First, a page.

2021 could be your year of hiking. It’s time to don those hiking boots and take off on one of the great beginner hikes that can be found all around you.
Long-distance routes can seem daunting, but each route is broken up into small, hike-size pieces. If you’re new to hiking, or just fancy a gentle start, these are the hikes that you should aim for. Manageable, not too strenuous, and they will certainly whet your appetite for larger hikes later in the year.
Cloghane to Scraggane Pier – walk the Dingle Way
As beginner hikes go, it doesn’t get much better than a long stroll along a sandy beach with the wild Atlantic Ocean beside you.
Many hikers may be reluctant to call a walk along the longest beach in Ireland a ‘hike’, but it’s certainly a gentle way to encourage you to take on more strenuous routes.
The rest of the Dingle Way is certainly not something to be missed either – filled with Irish culture, music and the best locally-sourced seafood imaginable.
Bere Island – get away from it all on the Beara Way
Bere Island, or Bear Island (don’t worry, there are no bears), is an island located off the Beara peninsula in the southwest of Cork.
A short looped walk brings you around the remote part of the small island. At just 14km (8.7 miles) long, this beginner hike is a perfect gentle introduction to the year.
The island is steeped in military history, with the longer 24km (15 mile) route showing you this part of the island.
Glendalough – a glacial valley with a famous monastic settlement
The hike to Glendalough may not be strictly a beginner hike, but it’s worth it to see this 1,000 year old monastic site and walk part of the beautiful Wicklow Way.
Waterville to Caherdaniel – experience the Kerry Way
Your legs will thank you for taking this on as one of your shorter beginner hikes!
At just 13km (8 miles) long, you’re still treated to all the beautiful coastal scenery that Kerry has to offer.
Lough Inagh to Leenane – explore the West of Ireland
Flanked by two impressive mountain ranges – the Twelve Bens and the Maamturks – this 15km (9 mile) hike brings you through the heart of Connemara.
The bogland can sometimes get soft underfoot, however this hike is still a great option for a beginner.
Ballintoy to the Giant’s Causeway – Antrim’s unique coastline
Experience the majesty of the Giant’s Causeway with this hike in Northern Ireland!
If you don’t fancy walking from Ballintoy to the Giant’s Causeway, you can always go directly to the great wonder.
Bantry to Glanlough – visit the unspoiled Sheep’s Head Peninsula
With stunning views over each side of the Sheep’s Head peninsula, this short hike is perfect for a beginner.
Just 16km (10 miles) in length, this beginner hike should take you around 5 hours to complete and reward you with spectacular scenery.
Liscannor to Doolin – see the Cliffs of Moher!
Even if this wasn’t one of the beginner hikes, we’d still include it just for the sake of walking along the majestic Cliffs of Moher. This section is part of all of our Burren Way tours.
Lundrava to Fort William – Ben Nevis looms over you
To Scotland now, and a wonderful beginners’ hike in the shadow of Ben Nevis and part of the world famous West Highland Way.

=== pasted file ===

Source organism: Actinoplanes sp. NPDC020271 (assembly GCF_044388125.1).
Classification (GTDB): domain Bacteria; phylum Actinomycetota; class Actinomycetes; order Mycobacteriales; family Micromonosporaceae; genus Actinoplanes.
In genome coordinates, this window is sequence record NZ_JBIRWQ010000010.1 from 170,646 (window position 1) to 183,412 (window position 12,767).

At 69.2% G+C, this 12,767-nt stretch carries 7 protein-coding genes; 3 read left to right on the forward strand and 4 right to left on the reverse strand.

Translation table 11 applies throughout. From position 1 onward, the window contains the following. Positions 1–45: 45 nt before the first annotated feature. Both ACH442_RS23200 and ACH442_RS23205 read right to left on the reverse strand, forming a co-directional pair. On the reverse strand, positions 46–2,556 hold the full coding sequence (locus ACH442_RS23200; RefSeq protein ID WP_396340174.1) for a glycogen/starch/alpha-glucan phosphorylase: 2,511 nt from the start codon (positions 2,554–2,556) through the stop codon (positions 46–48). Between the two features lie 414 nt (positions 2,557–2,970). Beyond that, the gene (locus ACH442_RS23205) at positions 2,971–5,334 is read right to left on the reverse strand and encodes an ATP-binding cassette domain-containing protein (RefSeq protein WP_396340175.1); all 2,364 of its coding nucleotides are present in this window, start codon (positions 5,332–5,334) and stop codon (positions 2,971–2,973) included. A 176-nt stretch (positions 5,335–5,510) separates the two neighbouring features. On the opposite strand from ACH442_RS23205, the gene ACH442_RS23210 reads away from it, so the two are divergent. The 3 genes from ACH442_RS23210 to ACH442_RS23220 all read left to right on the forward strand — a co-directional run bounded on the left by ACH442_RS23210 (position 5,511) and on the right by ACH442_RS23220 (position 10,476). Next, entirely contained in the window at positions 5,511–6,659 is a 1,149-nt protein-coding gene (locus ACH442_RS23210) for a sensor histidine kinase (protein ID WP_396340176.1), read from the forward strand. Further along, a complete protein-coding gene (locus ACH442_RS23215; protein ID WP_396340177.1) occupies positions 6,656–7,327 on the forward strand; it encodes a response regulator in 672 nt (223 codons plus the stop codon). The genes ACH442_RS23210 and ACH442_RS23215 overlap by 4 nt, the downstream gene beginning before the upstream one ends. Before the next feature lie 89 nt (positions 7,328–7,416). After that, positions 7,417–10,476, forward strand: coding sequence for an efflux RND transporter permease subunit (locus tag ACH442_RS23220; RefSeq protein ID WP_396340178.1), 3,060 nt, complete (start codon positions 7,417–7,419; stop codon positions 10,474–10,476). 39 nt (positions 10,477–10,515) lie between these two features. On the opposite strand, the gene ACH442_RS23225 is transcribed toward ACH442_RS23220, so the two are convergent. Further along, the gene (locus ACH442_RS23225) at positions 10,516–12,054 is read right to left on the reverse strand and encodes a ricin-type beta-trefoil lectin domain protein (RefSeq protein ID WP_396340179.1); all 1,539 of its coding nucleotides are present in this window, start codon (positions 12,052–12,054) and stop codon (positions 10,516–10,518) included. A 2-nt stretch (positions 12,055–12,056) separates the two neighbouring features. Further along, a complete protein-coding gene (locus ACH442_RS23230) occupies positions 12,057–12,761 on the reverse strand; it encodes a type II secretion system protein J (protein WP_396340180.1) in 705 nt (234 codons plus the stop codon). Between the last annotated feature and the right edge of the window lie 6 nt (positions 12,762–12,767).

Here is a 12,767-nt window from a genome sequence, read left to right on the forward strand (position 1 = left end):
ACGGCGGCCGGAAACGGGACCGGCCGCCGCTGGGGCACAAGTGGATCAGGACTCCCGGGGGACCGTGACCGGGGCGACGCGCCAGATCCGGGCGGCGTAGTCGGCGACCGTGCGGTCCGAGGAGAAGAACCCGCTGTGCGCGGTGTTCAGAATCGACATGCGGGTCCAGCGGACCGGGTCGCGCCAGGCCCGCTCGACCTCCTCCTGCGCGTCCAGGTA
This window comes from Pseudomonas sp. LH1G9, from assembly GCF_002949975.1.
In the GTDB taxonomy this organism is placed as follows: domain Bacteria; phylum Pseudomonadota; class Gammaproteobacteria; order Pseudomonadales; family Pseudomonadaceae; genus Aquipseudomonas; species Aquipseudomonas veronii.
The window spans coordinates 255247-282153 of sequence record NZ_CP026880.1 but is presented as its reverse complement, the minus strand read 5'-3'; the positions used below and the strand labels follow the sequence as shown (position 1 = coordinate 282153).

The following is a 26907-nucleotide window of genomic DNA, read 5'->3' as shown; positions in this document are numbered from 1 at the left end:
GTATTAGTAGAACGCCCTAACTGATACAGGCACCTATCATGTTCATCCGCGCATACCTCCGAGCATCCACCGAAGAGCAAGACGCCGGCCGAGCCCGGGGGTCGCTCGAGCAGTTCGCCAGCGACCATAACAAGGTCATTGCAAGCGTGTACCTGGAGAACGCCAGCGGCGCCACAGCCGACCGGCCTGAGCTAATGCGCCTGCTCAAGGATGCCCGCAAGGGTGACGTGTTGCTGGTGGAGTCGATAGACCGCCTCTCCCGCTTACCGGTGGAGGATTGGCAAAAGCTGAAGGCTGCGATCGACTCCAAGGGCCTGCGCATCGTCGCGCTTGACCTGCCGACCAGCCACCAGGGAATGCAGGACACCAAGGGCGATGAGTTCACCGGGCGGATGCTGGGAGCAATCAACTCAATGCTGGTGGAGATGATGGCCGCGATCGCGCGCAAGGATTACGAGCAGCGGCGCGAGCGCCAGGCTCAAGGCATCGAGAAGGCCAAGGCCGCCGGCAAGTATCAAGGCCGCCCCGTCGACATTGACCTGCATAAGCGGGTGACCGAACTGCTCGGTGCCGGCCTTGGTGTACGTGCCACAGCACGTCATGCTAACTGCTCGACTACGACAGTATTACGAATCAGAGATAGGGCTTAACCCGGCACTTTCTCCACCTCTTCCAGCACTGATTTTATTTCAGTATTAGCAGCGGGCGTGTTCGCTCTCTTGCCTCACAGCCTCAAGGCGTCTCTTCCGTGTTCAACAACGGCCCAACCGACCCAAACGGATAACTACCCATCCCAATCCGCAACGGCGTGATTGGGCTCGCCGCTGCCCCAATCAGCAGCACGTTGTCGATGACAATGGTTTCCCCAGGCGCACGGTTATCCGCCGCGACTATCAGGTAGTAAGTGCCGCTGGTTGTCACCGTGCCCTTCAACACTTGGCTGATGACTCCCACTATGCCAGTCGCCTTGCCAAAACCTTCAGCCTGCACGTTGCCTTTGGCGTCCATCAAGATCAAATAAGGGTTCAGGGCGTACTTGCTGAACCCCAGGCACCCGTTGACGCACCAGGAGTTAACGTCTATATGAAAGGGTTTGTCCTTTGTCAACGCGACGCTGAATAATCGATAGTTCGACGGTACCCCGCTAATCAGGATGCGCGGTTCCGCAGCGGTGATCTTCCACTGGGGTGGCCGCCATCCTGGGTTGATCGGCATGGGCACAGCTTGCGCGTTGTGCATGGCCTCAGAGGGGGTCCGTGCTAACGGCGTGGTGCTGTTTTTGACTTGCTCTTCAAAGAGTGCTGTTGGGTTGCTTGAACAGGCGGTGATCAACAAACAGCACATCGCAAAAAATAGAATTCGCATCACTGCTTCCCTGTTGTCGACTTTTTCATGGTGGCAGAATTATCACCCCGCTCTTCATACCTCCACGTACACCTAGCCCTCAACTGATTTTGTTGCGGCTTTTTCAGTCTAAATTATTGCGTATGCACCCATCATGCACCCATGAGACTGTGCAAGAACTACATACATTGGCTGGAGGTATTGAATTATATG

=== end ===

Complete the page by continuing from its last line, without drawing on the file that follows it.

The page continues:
Don’t worry though – you don’t have to climb it. You can simply admire it from a distance.
Nethy Bridge to Aviemore – walking in a whisky heartland
This walk which is part of the Speyside Way is 18km (11.2 miles) and follows the old Strathspey Railway line through the village of Boat of Garten which is a great place for a stop off.
It then crosses some open moorland with stunning views of the Cairngorms National Park on the approach to the highland resort of Aviemore.
Fort Augustus to Inverness – catch a glimpse of Nessie
Get your camera ready – a snap of the Loch Ness monster in Loch Ness could make you rich!
Take a nice hike along the shores and discover beautiful Scottish castle and ancient Scottish history on one of the best sections of the Great Glen Way.
Acharn to Aberfeldy – possibly the best scenery in Scotland
Considered by some to be the most beautiful scenery in Scotland, this section of the Rob Roy Way is not to be missed.
You’ll probably spot some Highland Cattle on your journey too!
Any section of the Fife Coastal Path – life’s a beach
The Fife Coastal Path has a gentle gradient throughout and offers some of the finest coastal walking in Scotland.
It also passes award-winning beaches, woodland, charming, historic little harbor villages and wildlife reserves making it an ideal trail for a beginner.
Lanercost to Carlisle – follow the historical Hadrian’s Wall
Each section of the Hadrian’s Wall route is steeped in history – you’ll never be far from the ancient Roman ruin.
Hadrian’s Wall is a great option for a beginner hike as it’s relatively flat.
Southease to Alfriston – the majestic South Downs Way
This is a very straight forward and easy 11km (6.8 mile) walk along the top of the Downs with fine vistas all around.
The route finishes by bearing more southerly towards the charming, old village of Alfriston , once famous for smuggling and home to two of the oldest inns in England.
….And One Bonus Hike – Tenby to Manorbier
This list wouldn’t be complete without a Welsh hike and there’s none better that this incredible section of the Pembrokeshire Coast Path.
This 12km (7.5 mile) section has some ups and downs but covers some of the most spectacular coastal walking in the UK and is very well waymarked.